DP14586 Intermediated Asymmetric Information, Compensation, and Career Prospects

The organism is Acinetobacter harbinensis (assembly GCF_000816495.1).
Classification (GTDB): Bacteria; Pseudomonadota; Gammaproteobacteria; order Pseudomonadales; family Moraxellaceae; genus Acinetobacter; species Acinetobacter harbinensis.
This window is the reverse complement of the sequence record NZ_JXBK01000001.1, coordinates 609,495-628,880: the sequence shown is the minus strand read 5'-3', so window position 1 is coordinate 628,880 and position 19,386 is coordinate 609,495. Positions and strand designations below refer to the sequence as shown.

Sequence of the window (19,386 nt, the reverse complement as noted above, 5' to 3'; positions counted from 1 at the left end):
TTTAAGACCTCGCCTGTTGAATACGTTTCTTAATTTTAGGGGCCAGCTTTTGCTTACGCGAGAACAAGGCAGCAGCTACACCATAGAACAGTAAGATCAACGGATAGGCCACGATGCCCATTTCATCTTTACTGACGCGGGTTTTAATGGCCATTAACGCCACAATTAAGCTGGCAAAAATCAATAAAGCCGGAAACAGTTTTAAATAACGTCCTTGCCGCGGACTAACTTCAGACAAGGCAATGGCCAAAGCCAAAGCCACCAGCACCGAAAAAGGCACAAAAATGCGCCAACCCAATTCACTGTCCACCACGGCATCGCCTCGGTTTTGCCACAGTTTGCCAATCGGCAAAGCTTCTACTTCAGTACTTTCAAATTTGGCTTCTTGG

Adverse selection harms workers, but benefits firms able to identify talent. An informed intermediary expropriates its agents’ ability by threatening to fire and expose them to undervaluation of their skill. An agent’s track record gradually reduces the intermediary’s information advantage. We show that in response, the intermediary starts churning well-performing agents she knows to be less skilled. Despite leading to an accelerated reduction in information advantage, such selectivity boosts profits as retained agents accept below-reservation wages to build a reputation faster. Agents prefer starting their careers working for an intermediary, as benefits from building reputation faster more than offsets expropriation costs. We derive implications of this mechanism for pay-for- performance sensitivity, bonuses, and turnover. Our analysis applies to professions where talent is essential, and performance is publicly observable, such as asset management, legal partnerships, and accounting firms.